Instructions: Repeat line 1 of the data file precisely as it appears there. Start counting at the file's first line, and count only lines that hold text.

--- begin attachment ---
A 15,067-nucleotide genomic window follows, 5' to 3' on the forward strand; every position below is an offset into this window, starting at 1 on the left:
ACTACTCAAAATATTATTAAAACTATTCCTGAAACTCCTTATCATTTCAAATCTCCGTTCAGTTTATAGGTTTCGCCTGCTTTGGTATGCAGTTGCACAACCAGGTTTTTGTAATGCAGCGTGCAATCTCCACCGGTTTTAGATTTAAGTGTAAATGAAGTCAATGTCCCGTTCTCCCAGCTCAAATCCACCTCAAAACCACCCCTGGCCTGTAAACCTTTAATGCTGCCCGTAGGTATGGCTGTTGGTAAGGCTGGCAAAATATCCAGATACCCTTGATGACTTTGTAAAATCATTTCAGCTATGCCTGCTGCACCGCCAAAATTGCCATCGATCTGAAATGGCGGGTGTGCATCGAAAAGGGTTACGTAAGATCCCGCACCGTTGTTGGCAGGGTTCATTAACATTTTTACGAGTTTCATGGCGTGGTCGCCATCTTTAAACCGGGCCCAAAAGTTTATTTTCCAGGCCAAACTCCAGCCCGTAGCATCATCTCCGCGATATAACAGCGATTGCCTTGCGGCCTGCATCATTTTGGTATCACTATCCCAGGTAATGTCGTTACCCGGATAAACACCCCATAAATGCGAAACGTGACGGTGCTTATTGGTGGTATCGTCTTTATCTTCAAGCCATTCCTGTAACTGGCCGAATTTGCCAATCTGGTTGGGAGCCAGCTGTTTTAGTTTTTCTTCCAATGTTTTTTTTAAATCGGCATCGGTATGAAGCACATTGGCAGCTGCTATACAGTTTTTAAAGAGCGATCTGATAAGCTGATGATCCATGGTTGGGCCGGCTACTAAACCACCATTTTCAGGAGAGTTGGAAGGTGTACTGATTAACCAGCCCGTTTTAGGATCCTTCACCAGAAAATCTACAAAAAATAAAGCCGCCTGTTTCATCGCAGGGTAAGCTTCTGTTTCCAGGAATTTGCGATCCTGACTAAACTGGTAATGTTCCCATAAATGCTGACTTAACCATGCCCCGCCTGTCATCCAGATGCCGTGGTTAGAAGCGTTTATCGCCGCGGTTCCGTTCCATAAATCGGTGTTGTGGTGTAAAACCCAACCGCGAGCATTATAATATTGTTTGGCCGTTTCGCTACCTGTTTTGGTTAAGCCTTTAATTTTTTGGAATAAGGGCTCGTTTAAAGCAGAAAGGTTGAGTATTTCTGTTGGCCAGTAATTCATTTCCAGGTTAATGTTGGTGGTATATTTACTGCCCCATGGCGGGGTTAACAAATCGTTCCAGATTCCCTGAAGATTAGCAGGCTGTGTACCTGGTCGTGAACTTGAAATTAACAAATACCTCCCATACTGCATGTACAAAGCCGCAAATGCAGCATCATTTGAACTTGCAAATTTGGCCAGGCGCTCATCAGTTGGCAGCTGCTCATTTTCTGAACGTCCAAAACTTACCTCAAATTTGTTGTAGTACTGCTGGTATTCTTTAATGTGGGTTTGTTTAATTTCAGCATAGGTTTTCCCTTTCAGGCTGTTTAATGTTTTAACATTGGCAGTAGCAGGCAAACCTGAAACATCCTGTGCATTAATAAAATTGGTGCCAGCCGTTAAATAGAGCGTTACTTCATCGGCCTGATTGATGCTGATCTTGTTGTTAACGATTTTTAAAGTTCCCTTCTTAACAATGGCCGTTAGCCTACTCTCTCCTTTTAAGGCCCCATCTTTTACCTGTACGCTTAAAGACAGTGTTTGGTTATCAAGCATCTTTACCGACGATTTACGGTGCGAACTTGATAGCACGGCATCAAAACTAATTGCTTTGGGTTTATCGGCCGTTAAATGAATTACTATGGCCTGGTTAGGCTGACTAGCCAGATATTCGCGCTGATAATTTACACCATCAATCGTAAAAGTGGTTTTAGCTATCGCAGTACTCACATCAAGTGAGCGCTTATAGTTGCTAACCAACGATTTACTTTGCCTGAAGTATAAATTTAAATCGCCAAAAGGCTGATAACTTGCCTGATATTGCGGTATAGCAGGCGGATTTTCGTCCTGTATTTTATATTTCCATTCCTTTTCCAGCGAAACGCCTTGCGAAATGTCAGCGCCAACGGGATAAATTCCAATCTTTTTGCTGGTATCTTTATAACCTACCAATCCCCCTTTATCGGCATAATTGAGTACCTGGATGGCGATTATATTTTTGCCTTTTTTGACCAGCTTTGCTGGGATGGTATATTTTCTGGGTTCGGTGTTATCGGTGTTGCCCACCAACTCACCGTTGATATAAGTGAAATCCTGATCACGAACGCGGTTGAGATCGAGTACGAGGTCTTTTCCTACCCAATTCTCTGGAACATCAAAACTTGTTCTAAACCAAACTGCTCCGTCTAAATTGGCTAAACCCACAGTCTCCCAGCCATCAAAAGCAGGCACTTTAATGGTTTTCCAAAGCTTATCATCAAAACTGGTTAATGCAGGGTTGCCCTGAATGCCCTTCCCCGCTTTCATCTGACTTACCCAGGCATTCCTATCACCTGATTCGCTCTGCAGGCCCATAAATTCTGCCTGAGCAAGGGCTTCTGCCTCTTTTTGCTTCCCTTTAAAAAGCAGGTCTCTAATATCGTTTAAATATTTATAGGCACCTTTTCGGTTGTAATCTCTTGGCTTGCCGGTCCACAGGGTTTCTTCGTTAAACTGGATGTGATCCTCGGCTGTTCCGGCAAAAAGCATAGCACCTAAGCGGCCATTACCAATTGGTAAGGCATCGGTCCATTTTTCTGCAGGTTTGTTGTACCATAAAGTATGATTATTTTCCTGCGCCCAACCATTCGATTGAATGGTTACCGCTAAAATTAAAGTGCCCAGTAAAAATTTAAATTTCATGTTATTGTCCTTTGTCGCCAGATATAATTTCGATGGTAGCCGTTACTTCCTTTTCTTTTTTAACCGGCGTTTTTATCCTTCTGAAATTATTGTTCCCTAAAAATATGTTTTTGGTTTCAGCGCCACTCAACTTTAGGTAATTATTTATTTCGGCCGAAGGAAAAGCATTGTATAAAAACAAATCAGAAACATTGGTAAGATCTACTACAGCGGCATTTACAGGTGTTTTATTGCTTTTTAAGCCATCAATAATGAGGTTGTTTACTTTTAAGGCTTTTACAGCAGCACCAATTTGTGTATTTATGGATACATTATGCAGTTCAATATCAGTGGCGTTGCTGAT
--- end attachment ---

A 15,067-nucleotide genomic window follows, 5' to 3' on the forward strand; every position below is an offset into this window, starting at 1 on the left: